Yes, you want to click that picture.
Hyperion is a moon of Saturn, and it’s freaky. It’s one of the largest irregular moons in the solar system at 300 km across, and the surface is simply weird. I speculated about it before, and it looks like some of my thoughts have panned out.
When the Cassini spacecraft passed by Hyperion, the gravity from the tiny moon deflected the probe just a hair, and from that scientists have been able to find that the density of Hyperion is an astonishing 0.5 times that of water! For comparison, rock is about 2 - 3 times as dense as water, and even ice is 0.9 times water’s density. I think this makes Hyperion the lowest density object yet found in the solar system.
So why is it such a puffball? Probably it’s suffered multiple low speed impacts with other bodies. This ruptured the moon, creating cracks and fissures all through it. If it got whacked by something of just the right size and speed, it could have actually broken apart and recoalesced; forming what astronomers call a “rubble pile”. It would have so many holes in it that this would account for the extremely low density. Note– I’m still speculating, but it’s hard to imagine what else could have caused this moon to be so lightweight.
It’s covered in craters, too. The surface is so porous that when an impact occurs, it actually compresses the surface rather than blowing out material. The moon can absorb the impact better without disturbing the neighboring terrain (and any material ejected tends to escape the feeble gravity of the moon, so that it won’t blanket nearby craters either). On normal moons, an impact is likely to erase several craters as the material is disturbed, but on Hyperion the impactor goes crunch, like punching a piece of Styrofoam. I wonder… when you walk on certain kinds of snow, you can feel it crunch as it compresses underfoot. Would an astronaut on Hyperion feel the same thing?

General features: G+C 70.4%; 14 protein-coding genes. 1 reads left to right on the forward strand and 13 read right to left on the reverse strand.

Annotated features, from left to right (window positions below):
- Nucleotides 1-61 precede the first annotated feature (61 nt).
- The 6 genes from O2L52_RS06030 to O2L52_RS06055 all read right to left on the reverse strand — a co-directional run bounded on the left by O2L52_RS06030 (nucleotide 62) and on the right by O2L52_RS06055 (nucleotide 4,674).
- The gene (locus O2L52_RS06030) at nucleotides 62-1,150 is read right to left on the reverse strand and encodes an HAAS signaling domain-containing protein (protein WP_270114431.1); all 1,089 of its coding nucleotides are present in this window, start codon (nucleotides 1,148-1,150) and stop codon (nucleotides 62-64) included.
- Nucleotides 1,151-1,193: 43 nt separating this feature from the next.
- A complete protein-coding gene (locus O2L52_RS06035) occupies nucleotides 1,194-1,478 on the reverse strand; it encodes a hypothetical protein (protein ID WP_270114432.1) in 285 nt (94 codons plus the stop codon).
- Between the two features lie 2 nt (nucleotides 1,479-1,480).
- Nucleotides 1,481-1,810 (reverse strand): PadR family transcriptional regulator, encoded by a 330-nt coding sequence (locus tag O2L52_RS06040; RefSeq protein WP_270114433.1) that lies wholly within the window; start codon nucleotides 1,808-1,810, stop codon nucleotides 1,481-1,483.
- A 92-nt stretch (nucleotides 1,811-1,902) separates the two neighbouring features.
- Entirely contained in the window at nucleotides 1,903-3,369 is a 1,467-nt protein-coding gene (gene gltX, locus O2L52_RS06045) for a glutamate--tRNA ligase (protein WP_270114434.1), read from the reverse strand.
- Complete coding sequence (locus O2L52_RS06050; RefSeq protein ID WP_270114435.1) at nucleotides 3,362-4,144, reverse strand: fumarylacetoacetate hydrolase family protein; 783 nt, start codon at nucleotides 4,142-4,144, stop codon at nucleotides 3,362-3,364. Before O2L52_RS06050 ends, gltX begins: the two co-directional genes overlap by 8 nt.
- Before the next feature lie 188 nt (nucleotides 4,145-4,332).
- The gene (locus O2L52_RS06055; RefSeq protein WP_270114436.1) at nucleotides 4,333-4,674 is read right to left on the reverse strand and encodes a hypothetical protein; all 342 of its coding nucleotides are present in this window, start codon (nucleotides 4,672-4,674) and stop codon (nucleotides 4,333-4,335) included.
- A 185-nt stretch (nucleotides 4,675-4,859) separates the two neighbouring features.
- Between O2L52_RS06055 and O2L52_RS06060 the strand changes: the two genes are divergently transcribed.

I will note that I speculated that this was the case way back in that first post in 2005 (I missed the idea of ejecta leaving the moon, but I was dead on about the crunchiness of it). Maybe the Cassini crew should hire me. I’ll ask Carolyn Porco, the imaging team leader (and fellow Boulderite) when I see her in August at Spacefest! OK, not really. But I may very well ask her about that weird black stuff at the bottoms of the craters; that is, if the paper which comes out tomorrow in the journal Nature doesn’t mention it. When I learn more, I’ll post about it.
Update (July 5, 2007): A second press release has come out, saying the black substance at the bottoms of the craters is made up of hydrocarbons.
“Of special interest is the presence on Hyperion of hydrocarbons–combinations of carbon and hydrogen atoms that are found in comets, meteorites, and the dust in our galaxy,” said Dale Cruikshank, a planetary scientist at NASA’s Ames Research Center, Moffett Field, Calif., and the paper’s lead author. “These molecules, when embedded in ice and exposed to ultraviolet light, form new molecules of biological significance. This doesn’t mean that we have found life, but it is a further indication that the basic chemistry needed for life is widespread in the universe.”
That’s not surprising; many outer moons contain hydrocarbons; these objects tend to be dark or reddish in color. This close-up look at how they behave will no doubt help astronomers and planetary geologists learn a lot more about the chemical nature of the outer solar system, too.